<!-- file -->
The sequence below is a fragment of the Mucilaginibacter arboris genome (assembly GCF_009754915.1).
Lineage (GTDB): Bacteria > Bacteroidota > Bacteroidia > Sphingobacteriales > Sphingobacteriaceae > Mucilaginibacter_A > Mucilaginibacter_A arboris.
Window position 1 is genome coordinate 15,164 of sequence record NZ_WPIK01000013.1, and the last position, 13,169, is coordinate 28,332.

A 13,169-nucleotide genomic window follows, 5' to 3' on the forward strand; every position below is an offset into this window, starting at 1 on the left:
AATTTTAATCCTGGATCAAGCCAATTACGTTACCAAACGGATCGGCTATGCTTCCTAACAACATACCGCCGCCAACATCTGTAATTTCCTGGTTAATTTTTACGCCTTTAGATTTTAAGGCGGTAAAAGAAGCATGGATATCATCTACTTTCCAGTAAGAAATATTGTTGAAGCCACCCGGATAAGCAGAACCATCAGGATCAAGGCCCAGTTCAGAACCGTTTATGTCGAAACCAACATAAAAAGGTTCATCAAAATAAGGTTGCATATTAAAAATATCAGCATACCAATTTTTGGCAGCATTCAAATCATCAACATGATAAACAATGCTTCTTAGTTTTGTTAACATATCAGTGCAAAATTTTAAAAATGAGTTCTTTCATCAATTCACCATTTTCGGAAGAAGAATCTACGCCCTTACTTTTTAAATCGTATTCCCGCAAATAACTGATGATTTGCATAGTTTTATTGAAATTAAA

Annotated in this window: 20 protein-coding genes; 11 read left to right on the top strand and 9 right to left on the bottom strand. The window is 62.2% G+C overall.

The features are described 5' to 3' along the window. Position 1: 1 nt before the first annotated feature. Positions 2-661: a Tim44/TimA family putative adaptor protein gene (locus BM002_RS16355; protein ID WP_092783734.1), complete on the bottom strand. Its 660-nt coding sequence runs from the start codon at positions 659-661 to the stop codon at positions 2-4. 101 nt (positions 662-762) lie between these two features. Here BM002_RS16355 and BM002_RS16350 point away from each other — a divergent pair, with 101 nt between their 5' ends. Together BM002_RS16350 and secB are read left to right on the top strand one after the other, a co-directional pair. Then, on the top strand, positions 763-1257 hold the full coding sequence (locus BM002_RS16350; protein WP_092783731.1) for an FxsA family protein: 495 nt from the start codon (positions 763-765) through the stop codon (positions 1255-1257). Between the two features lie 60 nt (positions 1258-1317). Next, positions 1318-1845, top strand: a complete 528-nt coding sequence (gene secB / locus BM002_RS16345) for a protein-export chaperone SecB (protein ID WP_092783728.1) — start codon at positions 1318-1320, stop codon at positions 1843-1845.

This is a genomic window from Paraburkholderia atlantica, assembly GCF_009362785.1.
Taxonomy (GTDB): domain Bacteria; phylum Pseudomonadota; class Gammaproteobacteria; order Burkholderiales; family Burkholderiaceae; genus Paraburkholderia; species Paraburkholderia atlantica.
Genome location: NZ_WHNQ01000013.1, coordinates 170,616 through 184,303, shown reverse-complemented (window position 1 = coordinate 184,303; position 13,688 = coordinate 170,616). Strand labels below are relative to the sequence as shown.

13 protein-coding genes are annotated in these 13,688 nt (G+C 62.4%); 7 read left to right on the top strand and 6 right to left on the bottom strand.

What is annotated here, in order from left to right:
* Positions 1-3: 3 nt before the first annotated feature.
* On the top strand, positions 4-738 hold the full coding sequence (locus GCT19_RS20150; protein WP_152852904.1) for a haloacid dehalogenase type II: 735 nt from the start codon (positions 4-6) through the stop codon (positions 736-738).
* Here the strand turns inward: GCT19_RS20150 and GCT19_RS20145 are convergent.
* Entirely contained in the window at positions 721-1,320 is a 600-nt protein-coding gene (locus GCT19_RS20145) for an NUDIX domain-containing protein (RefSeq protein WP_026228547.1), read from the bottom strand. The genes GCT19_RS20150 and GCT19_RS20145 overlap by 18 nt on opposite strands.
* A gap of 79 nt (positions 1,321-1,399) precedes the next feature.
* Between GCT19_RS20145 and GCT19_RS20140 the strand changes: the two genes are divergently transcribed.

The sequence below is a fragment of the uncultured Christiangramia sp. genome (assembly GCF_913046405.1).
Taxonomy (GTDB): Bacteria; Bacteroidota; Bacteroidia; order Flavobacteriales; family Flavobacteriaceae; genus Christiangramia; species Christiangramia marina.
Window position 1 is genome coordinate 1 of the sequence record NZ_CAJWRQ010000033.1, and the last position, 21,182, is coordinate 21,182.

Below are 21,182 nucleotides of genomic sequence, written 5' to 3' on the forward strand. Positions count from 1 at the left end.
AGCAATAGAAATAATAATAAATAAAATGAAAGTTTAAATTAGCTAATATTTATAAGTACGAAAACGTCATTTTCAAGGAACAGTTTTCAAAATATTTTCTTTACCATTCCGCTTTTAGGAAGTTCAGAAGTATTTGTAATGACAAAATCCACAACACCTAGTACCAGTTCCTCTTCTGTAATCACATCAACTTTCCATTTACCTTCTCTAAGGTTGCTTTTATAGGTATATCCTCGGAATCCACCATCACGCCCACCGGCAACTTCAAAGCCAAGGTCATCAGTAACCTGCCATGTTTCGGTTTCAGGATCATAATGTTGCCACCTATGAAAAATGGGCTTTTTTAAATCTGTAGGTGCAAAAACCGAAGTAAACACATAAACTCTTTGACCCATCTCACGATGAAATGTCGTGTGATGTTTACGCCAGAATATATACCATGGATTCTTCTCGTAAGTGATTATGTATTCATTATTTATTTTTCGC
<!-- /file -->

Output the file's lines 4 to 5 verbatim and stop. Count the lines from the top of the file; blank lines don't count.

A 13,169-nucleotide genomic window follows, 5' to 3' on the forward strand; every position below is an offset into this window, starting at 1 on the left:
AATTTTAATCCTGGATCAAGCCAATTACGTTACCAAACGGATCGGCTATGCTTCCTAACAACATACCGCCGCCAACATCTGTAATTTCCTGGTTAATTTTTACGCCTTTAGATTTTAAGGCGGTAAAAGAAGCATGGATATCATCTACTTTCCAGTAAGAAATATTGTTGAAGCCACCCGGATAAGCAGAACCATCAGGATCAAGGCCCAGTTCAGAACCGTTTATGTCGAAACCAACATAAAAAGGTTCATCAAAATAAGGTTGCATATTAAAAATATCAGCATACCAATTTTTGGCAGCATTCAAATCATCAACATGATAAACAATGCTTCTTAGTTTTGTTAACATATCAGTGCAAAATTTTAAAAATGAGTTCTTTCATCAATTCACCATTTTCGGAAGAAGAATCTACGCCCTTACTTTTTAAATCGTATTCCCGCAAATAACTGATGATTTGCATAGTTTTATTGAAATTAAA